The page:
So the basque was back, never to disappear again. But, why? And why is the basque the most popular erotic apparel worn by women and, indeed, by some men? We asked psychologist and social commentator, Martyn Gough.

Firstly, anyone can look great in a basque. It can hide a multitude of perceived flaws. It's a 'Rawhide' garment - it gathers 'em in, herds 'em up and points 'em in the right direction. The bodice covers the entire torso, from the clavicle to the groin, where most imperfections may be and where most women feel least confident. It also accentuates the shape and form into what is seen to be the ultimate desired body.

Almost like a suit of armour, a basque becomes a uniform - and many people, men and women, find uniforms a turn-on - nurses, French maids, policewomen, firemen etc. (maybe not traffic wardens). Sexually, people can fantasise to the extent that they are making love to the uniform and what it represents, rather than the person inside it. The partner sees the basque and its accessories, along with the image that it creates, eclipsing the idea of the person within.

With a uniform, comes a perception of authority. It is no co-incidence that the archetypical dominatrix is portrayed as a whip-wielding Amazon dressed in thigh-length boots, black stockings and a black basque. Dress a woman like this, and she can seem to have power over a man. But, it works the other way around as well. Constrict a woman in a basque and she can seem to be controlled as a man's sex-toy. It all depends on the circumstances - or the couple, or the atmosphere at the time.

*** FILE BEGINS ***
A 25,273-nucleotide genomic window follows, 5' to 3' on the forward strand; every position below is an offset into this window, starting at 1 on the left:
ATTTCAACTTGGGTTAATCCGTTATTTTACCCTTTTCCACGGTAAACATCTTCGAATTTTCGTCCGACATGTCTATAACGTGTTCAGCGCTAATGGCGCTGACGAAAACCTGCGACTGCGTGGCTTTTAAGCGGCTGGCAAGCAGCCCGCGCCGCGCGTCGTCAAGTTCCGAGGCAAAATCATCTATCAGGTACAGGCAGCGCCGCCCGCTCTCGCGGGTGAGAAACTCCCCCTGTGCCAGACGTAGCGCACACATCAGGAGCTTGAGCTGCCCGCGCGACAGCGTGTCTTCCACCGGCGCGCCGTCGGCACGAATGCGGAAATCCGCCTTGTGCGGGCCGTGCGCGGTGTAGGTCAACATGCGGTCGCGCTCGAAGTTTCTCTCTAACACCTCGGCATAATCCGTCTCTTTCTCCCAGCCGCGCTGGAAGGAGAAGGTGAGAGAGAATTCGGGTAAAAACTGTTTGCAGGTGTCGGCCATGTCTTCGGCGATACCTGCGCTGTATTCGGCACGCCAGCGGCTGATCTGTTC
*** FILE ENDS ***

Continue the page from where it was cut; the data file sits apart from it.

The seduction of suspenders

Almost always, a basque is worn with stockings - which many men find highly erotic and which women and, indeed, some men, love to wear. They are part of a classic erotic image. There will always be those who claim otherwise, but true sexual liberation in western cultures began in the 1960s and grew through the early seventies.

Unfortunately, at the same time, fashion went through what many regard as its darkest period with women wearing miniskirts and hot pants. Everything on show and nothing left to the imagination. These styles obviated stockings and suspenders - they only worked with nylon tights. No matter how good a figure a woman may have, it is not possible for anyone to look 'sexy' in tights - even Robin Hood. Not only are they awkward to put on and take off, unflattering and sweaty - they also mitigate against spontaneous, clothes-on sex. Footwear and tights have to be removed before intimacy can really take place (tights at half-mast has never been a successful look). Stockings not only facilitate immediate sex, but also stand as an open invitation - especially if worn without knickers.

Looking back, you can feel sorry for the sexual explorers of three and four decades ago - the standard white Marks and Sparks bra, the Pretty Polly fleshcoloured tights and the Laura Ashley tents.Where was the seductiveness - the expression of desire and intent - the excitement?

The second time around